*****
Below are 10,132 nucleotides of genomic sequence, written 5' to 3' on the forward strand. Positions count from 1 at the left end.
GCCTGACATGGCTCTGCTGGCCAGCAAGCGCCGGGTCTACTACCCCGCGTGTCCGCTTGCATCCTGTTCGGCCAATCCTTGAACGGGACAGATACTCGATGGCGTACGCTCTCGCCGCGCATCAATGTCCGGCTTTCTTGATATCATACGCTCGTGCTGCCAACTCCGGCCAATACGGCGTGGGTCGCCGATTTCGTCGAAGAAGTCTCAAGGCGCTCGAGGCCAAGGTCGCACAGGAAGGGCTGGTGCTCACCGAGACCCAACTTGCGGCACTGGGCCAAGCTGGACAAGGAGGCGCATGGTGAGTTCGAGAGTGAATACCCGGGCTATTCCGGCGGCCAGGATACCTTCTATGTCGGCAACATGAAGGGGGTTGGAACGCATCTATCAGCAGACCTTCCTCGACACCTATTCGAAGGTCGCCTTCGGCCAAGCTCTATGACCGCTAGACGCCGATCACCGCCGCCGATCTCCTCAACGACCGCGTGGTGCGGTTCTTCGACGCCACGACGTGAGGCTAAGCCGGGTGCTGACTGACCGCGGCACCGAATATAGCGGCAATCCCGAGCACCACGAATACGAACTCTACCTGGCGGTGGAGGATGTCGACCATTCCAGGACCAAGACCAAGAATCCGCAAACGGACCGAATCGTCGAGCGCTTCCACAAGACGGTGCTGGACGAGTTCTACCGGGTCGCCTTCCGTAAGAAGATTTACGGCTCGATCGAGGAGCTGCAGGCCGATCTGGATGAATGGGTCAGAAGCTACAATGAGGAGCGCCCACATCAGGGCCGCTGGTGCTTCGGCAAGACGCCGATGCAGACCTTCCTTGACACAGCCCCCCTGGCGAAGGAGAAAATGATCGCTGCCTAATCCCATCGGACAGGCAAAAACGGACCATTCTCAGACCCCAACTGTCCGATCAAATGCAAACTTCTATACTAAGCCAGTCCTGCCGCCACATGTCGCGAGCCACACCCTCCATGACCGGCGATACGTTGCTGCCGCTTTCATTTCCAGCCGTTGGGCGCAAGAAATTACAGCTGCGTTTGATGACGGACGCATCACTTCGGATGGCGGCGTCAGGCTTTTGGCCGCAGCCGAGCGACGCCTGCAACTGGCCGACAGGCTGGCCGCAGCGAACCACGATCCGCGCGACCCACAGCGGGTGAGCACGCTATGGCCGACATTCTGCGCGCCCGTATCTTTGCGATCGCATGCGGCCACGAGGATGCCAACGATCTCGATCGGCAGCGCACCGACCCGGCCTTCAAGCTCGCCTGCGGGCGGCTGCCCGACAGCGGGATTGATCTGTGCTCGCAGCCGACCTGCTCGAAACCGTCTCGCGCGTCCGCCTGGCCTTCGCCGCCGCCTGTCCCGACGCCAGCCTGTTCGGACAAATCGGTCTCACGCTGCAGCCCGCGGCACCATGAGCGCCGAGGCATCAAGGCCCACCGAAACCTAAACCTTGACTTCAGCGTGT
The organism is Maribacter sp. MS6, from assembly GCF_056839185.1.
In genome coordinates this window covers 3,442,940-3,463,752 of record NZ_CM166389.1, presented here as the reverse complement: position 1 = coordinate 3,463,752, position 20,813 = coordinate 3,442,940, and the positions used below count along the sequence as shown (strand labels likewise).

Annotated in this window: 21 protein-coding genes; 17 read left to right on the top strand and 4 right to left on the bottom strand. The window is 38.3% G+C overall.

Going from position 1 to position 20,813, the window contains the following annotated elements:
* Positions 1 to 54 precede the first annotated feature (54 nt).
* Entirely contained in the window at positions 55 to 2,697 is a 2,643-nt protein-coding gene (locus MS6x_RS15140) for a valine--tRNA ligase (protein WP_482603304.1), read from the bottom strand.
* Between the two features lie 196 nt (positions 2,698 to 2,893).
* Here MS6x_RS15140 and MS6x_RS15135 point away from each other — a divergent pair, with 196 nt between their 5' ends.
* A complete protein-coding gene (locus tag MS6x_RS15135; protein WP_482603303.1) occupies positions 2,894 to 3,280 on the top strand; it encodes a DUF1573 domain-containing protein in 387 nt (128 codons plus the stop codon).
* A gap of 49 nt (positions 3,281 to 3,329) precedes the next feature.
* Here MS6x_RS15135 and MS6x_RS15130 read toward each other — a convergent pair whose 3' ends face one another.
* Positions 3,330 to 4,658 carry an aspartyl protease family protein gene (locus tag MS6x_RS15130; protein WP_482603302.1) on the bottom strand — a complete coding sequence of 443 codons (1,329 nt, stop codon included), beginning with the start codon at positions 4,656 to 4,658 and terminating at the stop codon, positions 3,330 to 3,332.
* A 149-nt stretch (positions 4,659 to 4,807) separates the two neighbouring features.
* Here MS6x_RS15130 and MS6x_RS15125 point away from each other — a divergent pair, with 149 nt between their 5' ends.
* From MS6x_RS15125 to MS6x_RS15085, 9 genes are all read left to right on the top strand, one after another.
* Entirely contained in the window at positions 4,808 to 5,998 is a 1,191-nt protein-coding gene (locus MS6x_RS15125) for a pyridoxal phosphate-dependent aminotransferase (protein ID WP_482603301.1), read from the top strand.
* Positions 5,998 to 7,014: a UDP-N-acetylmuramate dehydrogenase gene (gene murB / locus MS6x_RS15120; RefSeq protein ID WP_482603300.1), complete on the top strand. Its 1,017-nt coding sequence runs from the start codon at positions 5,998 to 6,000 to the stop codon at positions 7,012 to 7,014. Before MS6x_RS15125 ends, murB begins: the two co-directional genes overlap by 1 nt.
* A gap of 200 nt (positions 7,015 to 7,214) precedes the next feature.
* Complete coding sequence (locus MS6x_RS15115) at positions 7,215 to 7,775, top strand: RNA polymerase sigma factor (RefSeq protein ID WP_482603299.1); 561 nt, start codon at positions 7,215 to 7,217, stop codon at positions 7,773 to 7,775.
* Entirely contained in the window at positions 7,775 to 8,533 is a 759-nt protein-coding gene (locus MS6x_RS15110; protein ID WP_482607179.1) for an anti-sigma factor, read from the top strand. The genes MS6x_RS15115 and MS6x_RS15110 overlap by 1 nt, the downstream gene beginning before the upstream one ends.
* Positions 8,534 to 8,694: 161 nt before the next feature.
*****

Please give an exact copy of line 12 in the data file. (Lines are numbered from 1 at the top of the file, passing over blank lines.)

* A gap of 49 nt (positions 3,281 to 3,329) precedes the next feature.